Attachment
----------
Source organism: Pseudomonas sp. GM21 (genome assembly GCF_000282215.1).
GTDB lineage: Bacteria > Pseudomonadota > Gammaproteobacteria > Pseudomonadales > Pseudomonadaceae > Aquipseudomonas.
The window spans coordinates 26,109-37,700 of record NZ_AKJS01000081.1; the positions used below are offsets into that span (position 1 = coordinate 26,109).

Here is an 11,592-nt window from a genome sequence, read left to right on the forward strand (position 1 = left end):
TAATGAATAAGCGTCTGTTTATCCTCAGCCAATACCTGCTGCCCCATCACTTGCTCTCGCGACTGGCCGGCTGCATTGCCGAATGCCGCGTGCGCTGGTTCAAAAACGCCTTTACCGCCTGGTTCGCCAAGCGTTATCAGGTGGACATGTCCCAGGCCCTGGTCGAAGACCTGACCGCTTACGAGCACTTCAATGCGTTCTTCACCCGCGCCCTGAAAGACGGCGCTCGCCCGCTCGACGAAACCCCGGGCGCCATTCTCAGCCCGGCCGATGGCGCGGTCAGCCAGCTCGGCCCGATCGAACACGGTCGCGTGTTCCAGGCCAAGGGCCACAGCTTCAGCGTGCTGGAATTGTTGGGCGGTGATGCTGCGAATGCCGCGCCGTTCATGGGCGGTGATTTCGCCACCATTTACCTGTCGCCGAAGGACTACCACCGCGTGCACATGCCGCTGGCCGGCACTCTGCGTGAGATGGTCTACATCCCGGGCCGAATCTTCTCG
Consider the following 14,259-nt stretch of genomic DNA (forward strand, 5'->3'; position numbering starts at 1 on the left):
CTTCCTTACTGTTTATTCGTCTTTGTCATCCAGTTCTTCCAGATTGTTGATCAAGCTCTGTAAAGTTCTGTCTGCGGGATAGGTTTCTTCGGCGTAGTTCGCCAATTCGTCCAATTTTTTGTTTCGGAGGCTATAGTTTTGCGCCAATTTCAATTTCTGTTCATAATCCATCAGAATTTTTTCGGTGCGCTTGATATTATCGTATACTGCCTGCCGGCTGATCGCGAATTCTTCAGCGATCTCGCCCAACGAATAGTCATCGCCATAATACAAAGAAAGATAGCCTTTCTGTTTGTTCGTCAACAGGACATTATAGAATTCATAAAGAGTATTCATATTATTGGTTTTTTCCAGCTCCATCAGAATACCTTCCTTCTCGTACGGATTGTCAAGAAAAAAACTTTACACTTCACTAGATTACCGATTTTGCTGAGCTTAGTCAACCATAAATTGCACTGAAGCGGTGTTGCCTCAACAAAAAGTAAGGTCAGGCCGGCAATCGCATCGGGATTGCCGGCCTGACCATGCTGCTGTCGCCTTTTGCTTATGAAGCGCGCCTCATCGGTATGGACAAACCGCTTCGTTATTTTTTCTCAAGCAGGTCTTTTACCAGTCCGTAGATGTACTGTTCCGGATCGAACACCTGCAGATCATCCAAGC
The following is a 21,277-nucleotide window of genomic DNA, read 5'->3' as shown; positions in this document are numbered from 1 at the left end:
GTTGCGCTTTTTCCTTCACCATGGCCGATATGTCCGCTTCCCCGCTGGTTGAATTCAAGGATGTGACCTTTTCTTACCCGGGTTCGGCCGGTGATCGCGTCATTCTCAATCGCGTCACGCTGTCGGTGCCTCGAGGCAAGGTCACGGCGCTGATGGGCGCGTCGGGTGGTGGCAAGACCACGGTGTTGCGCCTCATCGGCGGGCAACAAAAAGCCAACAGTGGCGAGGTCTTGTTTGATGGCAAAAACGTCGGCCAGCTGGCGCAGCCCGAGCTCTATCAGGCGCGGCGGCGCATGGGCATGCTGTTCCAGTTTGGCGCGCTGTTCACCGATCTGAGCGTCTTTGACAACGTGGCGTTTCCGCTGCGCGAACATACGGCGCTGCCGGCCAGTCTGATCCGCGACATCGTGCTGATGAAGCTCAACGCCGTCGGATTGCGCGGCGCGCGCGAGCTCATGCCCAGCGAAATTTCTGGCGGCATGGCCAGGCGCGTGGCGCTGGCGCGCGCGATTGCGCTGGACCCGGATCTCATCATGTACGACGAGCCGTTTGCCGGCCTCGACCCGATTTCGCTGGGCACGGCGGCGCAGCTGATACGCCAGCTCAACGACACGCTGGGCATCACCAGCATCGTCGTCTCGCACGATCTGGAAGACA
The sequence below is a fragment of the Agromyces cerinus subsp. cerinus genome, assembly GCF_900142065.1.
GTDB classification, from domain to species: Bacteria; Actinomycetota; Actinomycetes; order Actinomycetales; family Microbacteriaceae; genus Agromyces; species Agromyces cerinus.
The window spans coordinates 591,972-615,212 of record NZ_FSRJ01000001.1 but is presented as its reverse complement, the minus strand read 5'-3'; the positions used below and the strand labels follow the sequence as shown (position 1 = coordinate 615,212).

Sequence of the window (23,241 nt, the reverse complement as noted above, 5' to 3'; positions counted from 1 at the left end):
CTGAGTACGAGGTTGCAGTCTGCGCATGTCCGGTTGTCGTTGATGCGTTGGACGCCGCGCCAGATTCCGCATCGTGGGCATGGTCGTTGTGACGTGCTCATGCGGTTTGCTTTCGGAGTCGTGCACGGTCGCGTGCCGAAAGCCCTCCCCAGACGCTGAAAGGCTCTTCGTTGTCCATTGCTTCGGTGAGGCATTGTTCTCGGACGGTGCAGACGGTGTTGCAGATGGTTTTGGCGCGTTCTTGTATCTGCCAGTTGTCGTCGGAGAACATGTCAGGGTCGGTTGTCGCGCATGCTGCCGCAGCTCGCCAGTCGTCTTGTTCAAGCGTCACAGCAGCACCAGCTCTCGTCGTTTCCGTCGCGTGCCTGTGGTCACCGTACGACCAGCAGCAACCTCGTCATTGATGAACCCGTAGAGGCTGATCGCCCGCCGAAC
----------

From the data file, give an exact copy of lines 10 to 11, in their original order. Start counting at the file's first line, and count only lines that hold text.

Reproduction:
The sequence below is a fragment of the Agromyces cerinus subsp. cerinus genome, assembly GCF_900142065.1.
GTDB classification, from domain to species: Bacteria; Actinomycetota; Actinomycetes; order Actinomycetales; family Microbacteriaceae; genus Agromyces; species Agromyces cerinus.